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Good idea or bad idea: Bar close at 4 a.m. instead of 2 a.m.

It has a hearing Wednesday.

Bars could pour booze until the wee hours of the morning if this bill passes.

Rep. Jeff Howe, a Republican from Rockville, has a proposal that would allow bars and restaurants to stay open – and sell booze – until 4 a.m. That's instead of the current deadline of 2 a.m. (There's a companion in the Senate too.)

He was inspired by the proposal to extend bar hours in the Twin Cities during next year's Super Bowl, telling the Pioneer Press, "If it's good for that weekend... why not do it the rest of the year," and also allow the rest of the state to take part.

The bill is scheduled to be heard by a House committee on Wednesday at 3 p.m.

A few other boozy proposals are also on the docket, including extending bar hours for the Super Bowl and allowing brew pubs to sell beer at the airport.

It's still a ways off from reality

But just because the 4 a.m. bar bill has a committee hearing doesn't mean it'll become law.

Changing liquor laws in Minnesota tends to come with a lot of debate (Sunday sales anyone?). The last time lawmakers changed bar close was 2003, when they pushed it back from 1 a.m. to 2 a.m., MPR News reported at the time.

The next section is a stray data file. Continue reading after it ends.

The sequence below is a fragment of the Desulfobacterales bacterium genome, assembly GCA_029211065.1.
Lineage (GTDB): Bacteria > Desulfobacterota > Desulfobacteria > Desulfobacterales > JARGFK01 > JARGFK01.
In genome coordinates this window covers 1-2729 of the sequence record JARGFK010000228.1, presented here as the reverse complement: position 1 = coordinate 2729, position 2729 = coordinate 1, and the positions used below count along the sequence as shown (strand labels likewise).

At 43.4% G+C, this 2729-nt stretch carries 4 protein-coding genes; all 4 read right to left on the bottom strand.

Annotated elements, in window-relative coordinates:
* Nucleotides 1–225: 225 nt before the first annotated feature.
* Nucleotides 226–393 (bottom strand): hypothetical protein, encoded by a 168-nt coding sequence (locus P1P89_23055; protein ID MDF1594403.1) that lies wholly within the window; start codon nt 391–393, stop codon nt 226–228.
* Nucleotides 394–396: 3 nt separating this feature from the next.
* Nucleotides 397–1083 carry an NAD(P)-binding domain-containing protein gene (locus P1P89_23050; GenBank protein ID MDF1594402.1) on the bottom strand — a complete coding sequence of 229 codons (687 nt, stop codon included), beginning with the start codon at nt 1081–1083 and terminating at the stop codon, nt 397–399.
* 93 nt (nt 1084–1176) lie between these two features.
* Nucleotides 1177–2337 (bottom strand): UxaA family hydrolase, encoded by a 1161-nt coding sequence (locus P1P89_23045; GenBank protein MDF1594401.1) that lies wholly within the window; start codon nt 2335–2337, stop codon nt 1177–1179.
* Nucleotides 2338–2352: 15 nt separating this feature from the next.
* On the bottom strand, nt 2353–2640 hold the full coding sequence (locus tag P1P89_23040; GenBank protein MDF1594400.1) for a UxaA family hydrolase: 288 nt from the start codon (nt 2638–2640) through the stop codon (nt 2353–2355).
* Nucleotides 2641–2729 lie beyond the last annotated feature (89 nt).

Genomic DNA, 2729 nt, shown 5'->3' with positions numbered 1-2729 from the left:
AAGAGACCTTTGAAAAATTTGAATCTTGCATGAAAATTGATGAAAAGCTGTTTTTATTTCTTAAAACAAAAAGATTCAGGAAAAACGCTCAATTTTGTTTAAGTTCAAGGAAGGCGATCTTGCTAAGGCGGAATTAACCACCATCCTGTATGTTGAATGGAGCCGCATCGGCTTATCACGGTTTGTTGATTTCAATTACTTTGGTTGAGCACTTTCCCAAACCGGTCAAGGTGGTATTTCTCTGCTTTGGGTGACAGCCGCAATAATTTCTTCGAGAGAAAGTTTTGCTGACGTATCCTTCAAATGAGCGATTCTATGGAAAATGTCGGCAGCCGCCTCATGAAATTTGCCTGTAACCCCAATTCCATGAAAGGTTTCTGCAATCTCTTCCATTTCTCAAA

That came after years of discussion at the Capitol, with opponents saying pushing bar close later would result in more drunk driving, while the liquor industry supported the bill so bars could make more money, MPR News said.

Not much has been said about the arguments for or against 4 a.m. bar close this year, and Sen. Dave Osmek, a Republican sponsor of the bill in the Senate, told the Pioneer Press it isn't a priority this year.

Instead, Osmek says they're focusing on passing a bill that would allow liquor stores to sell booze on Sundays, which he told the paper has a "better than a 50-50 shot" at passing the Senate. (For those counting at home, Republican House Speaker Kurt Daudt has said it's likely the bill will pass the House.)

According to a 2015 Thrillist article, there are only a handful of cities/states in the U.S. where bars stay open until 4 a.m.: New York City; Hawaii (with a special license); parts of Illinois, including in Chicago; and Louisville, Kentucky.

The majority of other states, bars are open until around 2 a.m.

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